WordWired: The connection for young creative characters

Love Writing? Aged 13-17? Enter WordWired's forum for teenagers.

Make Your Mark in the WordWired Magazine!

Great news for creative Aussie teenagers!

WordWired will be launching the aptly titled WordWired magazine in Term 4 this year. This magazine will offer teenage writers and artists a real opportunity to see their work in print. Young journalists and creative writers across Australia who post their work to the relevant section of the WordWired forum by the 31st of July 2011 will be considered for publication in the magazine. Budding journalists are welcome to contact me directly if they wish to discuss ideas for articles. All writers should feel free to post drafts or unfinished works so that they can receive advice from other young writers about how to edit and/or complete their piece. Early submissions will have a greater chance of being selected.

Teenage artists (including photographers) should email me if they would like to be added to the illustrations mailing list. As written works are selected, artists will be given a brief outline of the illustration required, and can submit works directly until a suitable web forum is designed.

Contributions from rural and remote areas are strongly encouraged.

Creators of selected works will be contacted to request personal and parental permission for publication. An editing process may also be requested. Please note that no user’s work will be published without permission. Writers will retain all rights to their works, while offering WordWired non-exclusive rights to publish the selected piece/s in an electronic and print format for the first edition of the magazine.

Writers who wish to continue using the forum to simply post and discuss works (without being considered for publication) are, of course, very welcome! If you are contacted to request permission for WordWired to publish your work, you just have to say no.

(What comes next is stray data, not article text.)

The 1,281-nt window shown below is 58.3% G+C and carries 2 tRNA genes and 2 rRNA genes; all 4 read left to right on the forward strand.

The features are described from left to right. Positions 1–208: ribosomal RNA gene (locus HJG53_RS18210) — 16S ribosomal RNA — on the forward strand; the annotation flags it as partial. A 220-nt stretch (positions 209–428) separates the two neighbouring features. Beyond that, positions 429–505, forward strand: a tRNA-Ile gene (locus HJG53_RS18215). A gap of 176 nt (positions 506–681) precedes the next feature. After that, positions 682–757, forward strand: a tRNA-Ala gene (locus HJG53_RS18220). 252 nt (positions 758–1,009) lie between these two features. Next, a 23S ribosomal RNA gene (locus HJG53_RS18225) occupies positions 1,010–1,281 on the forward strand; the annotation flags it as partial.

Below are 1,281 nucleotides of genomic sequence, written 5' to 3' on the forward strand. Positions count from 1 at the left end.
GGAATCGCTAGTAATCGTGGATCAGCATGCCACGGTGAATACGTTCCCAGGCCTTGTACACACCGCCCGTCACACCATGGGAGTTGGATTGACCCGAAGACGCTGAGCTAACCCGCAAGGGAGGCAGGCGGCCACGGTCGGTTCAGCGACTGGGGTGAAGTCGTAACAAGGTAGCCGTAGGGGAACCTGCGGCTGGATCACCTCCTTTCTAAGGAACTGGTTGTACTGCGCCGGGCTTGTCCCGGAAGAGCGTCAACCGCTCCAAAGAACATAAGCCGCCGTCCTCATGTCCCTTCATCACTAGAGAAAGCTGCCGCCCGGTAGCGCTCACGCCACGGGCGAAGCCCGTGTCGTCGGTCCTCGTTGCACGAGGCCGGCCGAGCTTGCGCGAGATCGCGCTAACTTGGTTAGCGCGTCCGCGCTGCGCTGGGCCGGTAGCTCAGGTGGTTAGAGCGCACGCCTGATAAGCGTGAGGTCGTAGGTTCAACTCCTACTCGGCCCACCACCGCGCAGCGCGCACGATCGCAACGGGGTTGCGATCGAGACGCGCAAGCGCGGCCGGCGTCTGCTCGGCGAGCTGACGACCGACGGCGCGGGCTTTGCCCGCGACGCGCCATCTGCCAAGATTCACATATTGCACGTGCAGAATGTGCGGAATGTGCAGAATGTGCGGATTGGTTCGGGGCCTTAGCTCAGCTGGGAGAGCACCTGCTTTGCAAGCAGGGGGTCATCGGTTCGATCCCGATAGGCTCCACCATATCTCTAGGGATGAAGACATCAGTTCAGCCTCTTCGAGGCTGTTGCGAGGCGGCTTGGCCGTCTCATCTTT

Various works are sought for the magazine.

• Creative writing pieces of all forms and styles, including short stories, poetry, and scripts.

• Personal stories, especially reflections on experiences in the recent natural disasters in Australia.

• Creative responses to this edition’s theme. WordWired is seeking both written and visually creative responses to the Oscar Wilde quote: “We are all in the gutter, but some of us are looking at the stars”.

• Interviews with anyone of interest to you. For example, you could interview an Aboriginal elder, someone who has achieved something remarkable, or someone who has been through an interesting experience. Consider who might be interesting to other teenage readers. If the person is interesting to you, that could be a good clue!

• Articles on anything that you believe may be of interest. This could include issues of relevance to your age group, including bullying, alcohol and drug use, keeping up with technology and fashions, and any current media hype. You might also wish to give your opinion on recent occurrences in your local community, or in local or world news.

• Reviews of films, books, performances and music releases. We will soon be distributing items to forum users for review, however any reviews of recently released or performed creative works are welcome.

If you have any particular suggestions for sections you would like to see in the magazine, please post these in the Magazine Suggestions forum.

Happy writing!

Jacinta Rosielle
WordWired Web Administrator & Editor
Email: jacinta@wordwired.com

Classics Rise From Their Graves

Pride and Prejudice and Zombies by Seth Grahame-Smith is just one of a series of new books that are re-igniting interest in classic fiction. This zombified version of the Jane Austen novel was released last year, and was soon followed by Ben H. Winters’ Sense And Sensibility And Sea Monsters.